5 “false truths” about China

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In recent years we have been barraged with information about China, due to its fast economic growth which has seen the country become one of the world’s leading powers. But as it is said, the 21st Century is the century of disinformation, precisely because of an excess of it. Too often the information we receive is not very precise, accurate or it is simply false.

Today we list some of the misconceptions about China we believe could be useful to you when starting or establishing contact with Chinese, whether it is for business or private purposes:

1. I’m going to China, I’ll be rich.

This is the first affirmation we need to deny. You need to understand China isn’t either paradise or an “easy” country. Doing business in China has its advantages, and it could make your business improve or grow considerably, but it will only be the case if you gather together several factors such as: patience, will to adapt and to make an effort, good contacts and, last but not least, availability to invest time and money. Without them, not only you might not get rich, but probably the opposite.


2. Foreign products in China can be sold at a very expensive Price

It is not entirely true. Especially when we talk about food products (wine, champagne, foies, caviar…). For many years gourmet products, offered to rich Chinese, have seen their prices blow out of proportion. The western brand name was enough to make the product more expensive.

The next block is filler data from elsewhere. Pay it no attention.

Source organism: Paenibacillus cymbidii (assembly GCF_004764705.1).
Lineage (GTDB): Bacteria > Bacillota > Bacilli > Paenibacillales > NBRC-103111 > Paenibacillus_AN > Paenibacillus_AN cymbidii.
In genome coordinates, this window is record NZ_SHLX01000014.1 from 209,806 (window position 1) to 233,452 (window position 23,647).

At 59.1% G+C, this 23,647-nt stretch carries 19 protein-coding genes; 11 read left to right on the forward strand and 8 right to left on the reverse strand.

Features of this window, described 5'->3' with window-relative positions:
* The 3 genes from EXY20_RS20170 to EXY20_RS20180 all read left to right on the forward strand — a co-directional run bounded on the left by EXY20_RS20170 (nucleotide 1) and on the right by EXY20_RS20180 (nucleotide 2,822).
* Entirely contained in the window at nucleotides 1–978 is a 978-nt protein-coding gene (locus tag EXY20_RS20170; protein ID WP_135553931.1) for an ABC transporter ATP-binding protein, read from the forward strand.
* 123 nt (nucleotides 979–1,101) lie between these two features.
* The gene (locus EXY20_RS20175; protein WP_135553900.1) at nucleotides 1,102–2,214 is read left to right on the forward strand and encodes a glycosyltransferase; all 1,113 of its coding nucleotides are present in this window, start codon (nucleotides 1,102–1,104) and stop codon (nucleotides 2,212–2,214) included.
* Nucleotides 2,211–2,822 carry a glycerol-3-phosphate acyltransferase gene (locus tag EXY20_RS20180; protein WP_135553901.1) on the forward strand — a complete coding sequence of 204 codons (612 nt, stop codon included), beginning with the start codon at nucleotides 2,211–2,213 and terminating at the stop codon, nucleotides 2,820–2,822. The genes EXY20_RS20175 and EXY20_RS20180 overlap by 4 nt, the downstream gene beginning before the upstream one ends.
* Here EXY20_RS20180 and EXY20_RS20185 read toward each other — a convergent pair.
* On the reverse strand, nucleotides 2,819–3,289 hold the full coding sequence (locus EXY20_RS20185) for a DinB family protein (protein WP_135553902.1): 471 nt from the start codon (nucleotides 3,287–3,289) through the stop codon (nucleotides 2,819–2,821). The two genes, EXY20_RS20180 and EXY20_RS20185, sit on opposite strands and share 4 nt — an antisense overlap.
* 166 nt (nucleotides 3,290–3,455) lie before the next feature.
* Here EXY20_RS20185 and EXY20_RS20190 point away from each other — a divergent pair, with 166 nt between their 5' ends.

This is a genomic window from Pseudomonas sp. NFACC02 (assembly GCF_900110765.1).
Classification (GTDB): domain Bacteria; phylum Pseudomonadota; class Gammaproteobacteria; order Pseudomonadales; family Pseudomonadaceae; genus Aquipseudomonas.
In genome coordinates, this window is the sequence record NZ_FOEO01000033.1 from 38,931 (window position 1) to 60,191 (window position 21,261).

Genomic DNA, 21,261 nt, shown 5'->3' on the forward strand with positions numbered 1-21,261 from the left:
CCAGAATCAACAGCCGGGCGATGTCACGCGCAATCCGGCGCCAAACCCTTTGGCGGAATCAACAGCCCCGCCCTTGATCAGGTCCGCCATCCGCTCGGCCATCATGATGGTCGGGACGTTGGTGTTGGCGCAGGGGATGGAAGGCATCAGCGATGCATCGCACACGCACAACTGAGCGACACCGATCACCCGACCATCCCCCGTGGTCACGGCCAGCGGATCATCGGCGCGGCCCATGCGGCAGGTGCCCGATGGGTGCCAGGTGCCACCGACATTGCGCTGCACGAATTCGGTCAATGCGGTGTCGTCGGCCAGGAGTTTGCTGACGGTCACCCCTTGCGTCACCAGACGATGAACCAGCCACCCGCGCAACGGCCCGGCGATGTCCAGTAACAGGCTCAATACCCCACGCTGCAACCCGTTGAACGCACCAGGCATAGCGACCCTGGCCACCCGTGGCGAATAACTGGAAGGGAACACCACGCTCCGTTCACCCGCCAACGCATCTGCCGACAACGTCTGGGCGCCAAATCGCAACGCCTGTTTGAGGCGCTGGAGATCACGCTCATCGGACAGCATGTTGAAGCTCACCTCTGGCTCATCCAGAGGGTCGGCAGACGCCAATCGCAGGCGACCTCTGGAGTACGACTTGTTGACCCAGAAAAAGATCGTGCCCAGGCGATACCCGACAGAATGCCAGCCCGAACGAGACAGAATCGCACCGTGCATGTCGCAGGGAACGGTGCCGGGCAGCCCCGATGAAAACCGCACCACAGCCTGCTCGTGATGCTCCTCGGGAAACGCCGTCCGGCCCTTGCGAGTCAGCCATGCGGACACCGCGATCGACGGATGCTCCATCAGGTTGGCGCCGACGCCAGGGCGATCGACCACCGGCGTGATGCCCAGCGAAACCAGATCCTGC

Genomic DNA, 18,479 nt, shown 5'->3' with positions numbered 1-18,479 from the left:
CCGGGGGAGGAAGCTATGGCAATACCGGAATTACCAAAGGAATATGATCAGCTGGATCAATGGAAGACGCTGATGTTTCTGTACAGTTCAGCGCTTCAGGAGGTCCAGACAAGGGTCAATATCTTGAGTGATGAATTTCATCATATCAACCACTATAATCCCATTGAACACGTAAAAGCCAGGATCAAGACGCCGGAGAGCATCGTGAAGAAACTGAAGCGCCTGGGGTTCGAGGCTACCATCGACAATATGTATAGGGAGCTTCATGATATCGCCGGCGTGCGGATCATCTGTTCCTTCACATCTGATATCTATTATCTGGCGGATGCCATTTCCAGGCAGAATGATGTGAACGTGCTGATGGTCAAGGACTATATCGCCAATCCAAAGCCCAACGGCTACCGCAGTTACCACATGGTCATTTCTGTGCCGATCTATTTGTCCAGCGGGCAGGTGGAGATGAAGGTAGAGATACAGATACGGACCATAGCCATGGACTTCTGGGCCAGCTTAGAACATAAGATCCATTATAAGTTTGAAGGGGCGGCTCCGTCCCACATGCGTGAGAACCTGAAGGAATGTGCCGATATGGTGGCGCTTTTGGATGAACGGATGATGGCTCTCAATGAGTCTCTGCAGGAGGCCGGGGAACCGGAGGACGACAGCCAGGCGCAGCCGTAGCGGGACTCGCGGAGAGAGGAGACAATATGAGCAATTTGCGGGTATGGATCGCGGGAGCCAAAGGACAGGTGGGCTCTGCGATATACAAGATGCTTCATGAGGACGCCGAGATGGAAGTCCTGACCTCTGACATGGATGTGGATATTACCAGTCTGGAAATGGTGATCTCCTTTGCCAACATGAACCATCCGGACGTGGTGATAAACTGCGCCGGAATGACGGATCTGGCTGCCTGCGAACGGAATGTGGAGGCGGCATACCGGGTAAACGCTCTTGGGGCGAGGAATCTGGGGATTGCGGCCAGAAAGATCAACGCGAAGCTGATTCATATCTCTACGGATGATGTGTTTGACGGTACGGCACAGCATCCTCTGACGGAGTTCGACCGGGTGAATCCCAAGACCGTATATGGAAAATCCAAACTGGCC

But times they are changing, and even though those Chinese with a higher acquisition level have lots of Money, a growing middle-class has more Price awareness. The Chinese consumer demands a quality product different from the one they produce and will not fall for just a label which says “made in Europe” or “made in USA”.

Moreover, the Chinese middle and upper classes start to be more aware of the real value of the luxury items, to the point where for the first time the sales volume for luxury items has declined compared to previous years. Not because Chinese citizens stopped buying them but because they decided to buy them abroad where they are cheaper.


3. To establish a company in China, you need a Chinese partner.

It is not a sine-quanon condition. There are several possibilities to create a company. You can set a Representative Office, where usually a corporation is set in Hong Kong, which will emit invoices (the RO will not be able to invoice); You can also do a Joint Venture, where one or some of the partners will be Chinese; create a WFOE (a 100% foreign capital corporation; Wholly Foreign-Owned Enterprise), where you will have total control of the company, which might avoid brand and/or know-how copies by the Chinese partners.

Having a Chinese partner might have many advantages (contacts, country general knowledge, burocracy knowledge, etc.), but each case needs to be analyzed separately to decide which formula is the best to set your business.


4. China is well integrated in the western world.

Thirty years after Deng Xiaoping’s “reform and opening-up”, one goes on to discuss “China’s integration into the world system”. This is misleading. One cannot integrate China as, for example, the European Union system integrates a new member. Due to its continental size and nature as a living civilization, China will be one of the main players of a new world order. The West will have to adjust to a new world with Chinese characteristics.


5. China is so polluted you can’t go out without a mask.  

We would love to deny it, but unfortunately it is everyday more of a certainty, at least in big cities such as Beijing and Shanghai, even if China is taking steps to solving the problem. We will have to follow up this phenomenon closely since it isn’t easy to calculate its real magnitude.


We hope this article will have helped you clarify some doubts.

For further information don’t hesitate t
o contact us!



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